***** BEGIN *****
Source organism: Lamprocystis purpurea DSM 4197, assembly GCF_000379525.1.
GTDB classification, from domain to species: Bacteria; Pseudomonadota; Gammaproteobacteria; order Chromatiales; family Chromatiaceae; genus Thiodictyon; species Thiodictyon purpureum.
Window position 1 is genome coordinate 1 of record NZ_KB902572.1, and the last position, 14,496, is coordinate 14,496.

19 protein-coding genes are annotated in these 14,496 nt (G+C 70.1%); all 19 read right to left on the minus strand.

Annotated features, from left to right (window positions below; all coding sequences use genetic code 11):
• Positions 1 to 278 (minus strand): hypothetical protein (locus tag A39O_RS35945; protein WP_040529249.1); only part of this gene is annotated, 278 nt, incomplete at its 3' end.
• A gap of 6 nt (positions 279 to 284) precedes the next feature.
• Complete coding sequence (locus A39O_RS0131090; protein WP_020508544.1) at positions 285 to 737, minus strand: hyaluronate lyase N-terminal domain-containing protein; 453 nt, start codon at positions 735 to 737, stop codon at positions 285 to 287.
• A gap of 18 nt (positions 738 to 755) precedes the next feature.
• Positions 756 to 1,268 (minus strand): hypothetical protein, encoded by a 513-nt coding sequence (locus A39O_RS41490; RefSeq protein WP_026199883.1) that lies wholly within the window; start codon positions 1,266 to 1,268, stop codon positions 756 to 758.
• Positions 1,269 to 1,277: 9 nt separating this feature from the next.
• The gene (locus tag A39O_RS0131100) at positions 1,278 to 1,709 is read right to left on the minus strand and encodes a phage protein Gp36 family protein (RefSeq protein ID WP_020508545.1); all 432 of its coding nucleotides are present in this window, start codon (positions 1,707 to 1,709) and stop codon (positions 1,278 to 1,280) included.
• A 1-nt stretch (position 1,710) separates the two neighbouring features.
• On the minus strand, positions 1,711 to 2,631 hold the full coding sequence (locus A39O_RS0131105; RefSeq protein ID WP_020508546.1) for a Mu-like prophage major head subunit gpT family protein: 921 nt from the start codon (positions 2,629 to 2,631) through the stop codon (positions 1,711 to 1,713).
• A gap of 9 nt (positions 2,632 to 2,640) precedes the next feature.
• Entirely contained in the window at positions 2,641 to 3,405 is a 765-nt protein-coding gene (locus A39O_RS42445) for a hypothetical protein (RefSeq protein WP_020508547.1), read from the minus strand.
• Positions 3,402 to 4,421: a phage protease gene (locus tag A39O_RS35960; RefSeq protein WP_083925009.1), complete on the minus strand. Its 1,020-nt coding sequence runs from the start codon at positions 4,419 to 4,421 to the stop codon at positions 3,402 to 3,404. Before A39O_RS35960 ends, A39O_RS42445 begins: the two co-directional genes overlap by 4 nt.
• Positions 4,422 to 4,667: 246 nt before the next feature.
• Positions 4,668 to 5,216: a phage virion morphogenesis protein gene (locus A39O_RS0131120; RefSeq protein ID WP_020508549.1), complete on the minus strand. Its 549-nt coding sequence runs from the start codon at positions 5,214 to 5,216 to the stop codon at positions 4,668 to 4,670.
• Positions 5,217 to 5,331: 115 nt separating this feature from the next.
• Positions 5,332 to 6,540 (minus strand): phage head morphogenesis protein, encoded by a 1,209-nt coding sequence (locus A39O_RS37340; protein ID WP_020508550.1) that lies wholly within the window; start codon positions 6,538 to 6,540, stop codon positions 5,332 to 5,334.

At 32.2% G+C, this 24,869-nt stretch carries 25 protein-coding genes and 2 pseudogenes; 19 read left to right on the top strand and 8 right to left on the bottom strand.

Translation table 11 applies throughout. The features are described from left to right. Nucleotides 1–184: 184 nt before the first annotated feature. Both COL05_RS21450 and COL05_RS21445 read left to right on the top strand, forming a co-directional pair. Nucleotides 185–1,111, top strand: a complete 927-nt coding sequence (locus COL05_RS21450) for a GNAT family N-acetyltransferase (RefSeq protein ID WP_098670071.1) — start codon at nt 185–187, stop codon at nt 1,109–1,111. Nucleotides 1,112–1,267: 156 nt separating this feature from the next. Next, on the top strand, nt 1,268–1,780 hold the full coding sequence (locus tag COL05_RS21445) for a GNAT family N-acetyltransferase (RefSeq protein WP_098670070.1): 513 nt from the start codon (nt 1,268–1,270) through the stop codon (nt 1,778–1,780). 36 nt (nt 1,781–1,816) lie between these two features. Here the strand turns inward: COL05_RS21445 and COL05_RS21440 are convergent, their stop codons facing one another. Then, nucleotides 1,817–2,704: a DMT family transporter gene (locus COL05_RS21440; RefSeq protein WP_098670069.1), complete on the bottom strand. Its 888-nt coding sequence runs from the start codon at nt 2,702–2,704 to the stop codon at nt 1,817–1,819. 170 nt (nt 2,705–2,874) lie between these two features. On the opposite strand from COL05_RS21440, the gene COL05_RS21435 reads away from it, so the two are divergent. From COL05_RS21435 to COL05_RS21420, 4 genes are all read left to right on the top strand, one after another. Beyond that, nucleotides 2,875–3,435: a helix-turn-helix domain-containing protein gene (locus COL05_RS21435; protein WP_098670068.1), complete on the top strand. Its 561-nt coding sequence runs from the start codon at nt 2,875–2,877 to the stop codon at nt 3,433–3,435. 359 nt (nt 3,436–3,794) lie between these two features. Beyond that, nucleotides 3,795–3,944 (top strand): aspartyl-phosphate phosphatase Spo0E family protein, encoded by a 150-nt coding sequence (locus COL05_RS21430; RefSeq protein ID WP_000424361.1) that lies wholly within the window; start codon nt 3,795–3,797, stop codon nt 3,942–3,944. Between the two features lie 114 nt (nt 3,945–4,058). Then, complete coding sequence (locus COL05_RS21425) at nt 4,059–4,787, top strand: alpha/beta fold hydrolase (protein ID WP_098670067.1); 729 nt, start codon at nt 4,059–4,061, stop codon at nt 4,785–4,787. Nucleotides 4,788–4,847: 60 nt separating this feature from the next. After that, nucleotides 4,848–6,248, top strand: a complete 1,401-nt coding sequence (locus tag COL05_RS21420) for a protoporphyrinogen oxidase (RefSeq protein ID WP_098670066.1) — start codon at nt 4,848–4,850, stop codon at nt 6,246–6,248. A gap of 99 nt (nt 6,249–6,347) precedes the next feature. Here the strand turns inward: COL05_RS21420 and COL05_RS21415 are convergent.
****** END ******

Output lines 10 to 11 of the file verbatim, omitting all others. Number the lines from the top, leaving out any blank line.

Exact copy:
• Positions 756 to 1,268 (minus strand): hypothetical protein, encoded by a 513-nt coding sequence (locus A39O_RS41490; RefSeq protein WP_026199883.1) that lies wholly within the window; start codon positions 1,266 to 1,268, stop codon positions 756 to 758.
• Positions 1,269 to 1,277: 9 nt separating this feature from the next.